In the formation reaction for NH3, a chemist begins with 50.0 g of hydrogen gas and an excess of nitrogen. How many grams of ammonia (NH3) will she be able to produce?

2 Answers

ncchemist's profile pic

ncchemist | eNotes Employee

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Ammonia (NH3) is an amine gas that is produced via an industrial chemical reaction called the Haber process.  It is shown below.

N2 + 3H2 --> 2NH3

During the Haber process, nitrogen gas (N2) and hydrogen gas (H2) are combined together under high temperature and pressure in the presence of a catalyst (usually a metal catalyst like iron) to produce ammonia gas (NH3).  The Haber process is incredibly important because although nitrogen gas makes up 80% of the Earth's atmosphere, it is very stable and chemically inert, thus making it difficult to convert into more chemically useful nitrogen containing substances.  The Haber process is responsible for the production of much of the nitrogen containing fertilizers in use today that allow modern agriculture to feed the world's population.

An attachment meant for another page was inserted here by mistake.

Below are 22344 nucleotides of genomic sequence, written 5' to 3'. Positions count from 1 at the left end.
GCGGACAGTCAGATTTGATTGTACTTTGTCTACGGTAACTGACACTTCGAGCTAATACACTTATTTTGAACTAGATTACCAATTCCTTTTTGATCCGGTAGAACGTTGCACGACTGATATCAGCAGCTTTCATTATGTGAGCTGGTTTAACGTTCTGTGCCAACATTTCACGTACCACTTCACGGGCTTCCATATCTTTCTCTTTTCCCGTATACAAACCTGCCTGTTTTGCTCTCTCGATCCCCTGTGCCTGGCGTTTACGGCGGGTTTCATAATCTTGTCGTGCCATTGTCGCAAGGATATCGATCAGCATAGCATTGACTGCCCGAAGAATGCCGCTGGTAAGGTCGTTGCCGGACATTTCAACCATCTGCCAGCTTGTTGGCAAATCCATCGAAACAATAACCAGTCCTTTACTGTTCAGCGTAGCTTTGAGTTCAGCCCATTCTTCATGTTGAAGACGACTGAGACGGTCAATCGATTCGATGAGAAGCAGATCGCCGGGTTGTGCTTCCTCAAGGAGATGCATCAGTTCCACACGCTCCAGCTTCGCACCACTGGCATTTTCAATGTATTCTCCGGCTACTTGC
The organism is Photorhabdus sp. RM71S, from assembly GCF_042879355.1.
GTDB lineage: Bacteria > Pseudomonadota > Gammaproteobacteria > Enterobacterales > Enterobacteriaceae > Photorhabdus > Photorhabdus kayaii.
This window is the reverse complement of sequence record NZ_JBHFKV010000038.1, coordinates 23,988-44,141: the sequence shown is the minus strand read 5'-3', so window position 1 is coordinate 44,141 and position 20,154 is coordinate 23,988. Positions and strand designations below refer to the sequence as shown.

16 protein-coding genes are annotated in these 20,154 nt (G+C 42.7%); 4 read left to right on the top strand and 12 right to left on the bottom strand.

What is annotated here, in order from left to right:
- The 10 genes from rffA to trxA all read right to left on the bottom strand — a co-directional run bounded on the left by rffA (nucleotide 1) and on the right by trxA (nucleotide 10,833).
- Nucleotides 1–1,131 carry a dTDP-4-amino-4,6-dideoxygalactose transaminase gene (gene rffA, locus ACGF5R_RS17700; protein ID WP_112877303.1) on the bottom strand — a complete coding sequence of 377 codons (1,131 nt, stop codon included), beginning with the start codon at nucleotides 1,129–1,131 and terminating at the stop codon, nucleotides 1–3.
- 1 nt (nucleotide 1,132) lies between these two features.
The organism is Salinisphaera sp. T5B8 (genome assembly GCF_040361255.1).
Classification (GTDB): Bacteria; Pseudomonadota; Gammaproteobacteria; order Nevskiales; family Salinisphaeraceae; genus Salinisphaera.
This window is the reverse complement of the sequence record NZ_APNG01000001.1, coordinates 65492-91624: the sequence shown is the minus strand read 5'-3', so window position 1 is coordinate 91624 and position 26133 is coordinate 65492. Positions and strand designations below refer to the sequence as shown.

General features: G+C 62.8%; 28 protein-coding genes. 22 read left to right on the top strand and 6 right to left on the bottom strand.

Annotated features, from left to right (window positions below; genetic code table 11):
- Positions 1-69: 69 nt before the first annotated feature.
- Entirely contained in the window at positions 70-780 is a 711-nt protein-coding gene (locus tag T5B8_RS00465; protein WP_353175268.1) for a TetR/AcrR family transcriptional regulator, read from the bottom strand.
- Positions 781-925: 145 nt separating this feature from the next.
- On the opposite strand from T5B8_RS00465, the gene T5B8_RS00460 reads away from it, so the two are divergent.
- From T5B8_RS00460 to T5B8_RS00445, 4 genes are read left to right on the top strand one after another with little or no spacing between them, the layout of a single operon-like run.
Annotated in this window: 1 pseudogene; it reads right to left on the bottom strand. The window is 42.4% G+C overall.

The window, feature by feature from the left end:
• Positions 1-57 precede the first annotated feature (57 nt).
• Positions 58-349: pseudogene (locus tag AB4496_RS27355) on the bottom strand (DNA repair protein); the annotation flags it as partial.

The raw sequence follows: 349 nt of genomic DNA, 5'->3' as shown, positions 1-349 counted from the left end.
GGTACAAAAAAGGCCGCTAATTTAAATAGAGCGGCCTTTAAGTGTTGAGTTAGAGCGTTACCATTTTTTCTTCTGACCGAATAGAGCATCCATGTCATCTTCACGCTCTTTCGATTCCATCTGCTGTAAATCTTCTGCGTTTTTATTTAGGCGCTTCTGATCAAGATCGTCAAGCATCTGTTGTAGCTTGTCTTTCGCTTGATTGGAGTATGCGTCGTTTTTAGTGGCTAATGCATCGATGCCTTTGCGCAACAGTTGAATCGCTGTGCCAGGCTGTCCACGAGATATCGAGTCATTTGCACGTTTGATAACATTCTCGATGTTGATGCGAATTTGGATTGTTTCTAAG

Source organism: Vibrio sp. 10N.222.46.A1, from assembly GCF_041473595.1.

We see from the balanced chemical equation above that one mole of nitrogen combines with three moles of hydrogen to produce two moles of ammonia.  In your question, the chemist begins with 50 g of hydrogen gas as the limiting reagent (the nitrogen gas is in excess).  So first let's convert the hydrogen gas from grams to moles.

50 g H2 * (1 mole/2 g) = 25 moles H2

We know from the chemical equation that for every three moles of H2, two moles of NH3 are formed.  So now we can find the number of moles of NH3 that will be formed.

25 moles H2 * (2 moles NH3/3 moles H2) = 16.7 moles NH3

Now we can convert the moles of NH3 into grams using the molecular weight.

16.7 moles NH3 * (17 g/1 mole) = 283.9 g NH3

So the chemist will be able to produce 283.9 g of NH3.

ayl0124's profile pic

ayl0124 | Student, Grade 12 | (Level 1) Valedictorian

Posted on

First, write a balanced chemical equaion. This is crucial in making the correct ratios when you perform stoichiometry.

`"3H_2" + "N_2" -> "2NH_3"`

Both hydrogen and nitroge exist as diatomic gases in nature.

Now, simply use stoichiometry.

`50"gH_2" = (1"molH_2")/(2.016"gH_2") = (2"molNH_3")/(3"molH_2") = (17.034"gNH_3")/(1"molNH_3") = 281.646"gNH_3"`

With three sig figs, the final answer will be 282 g NH3.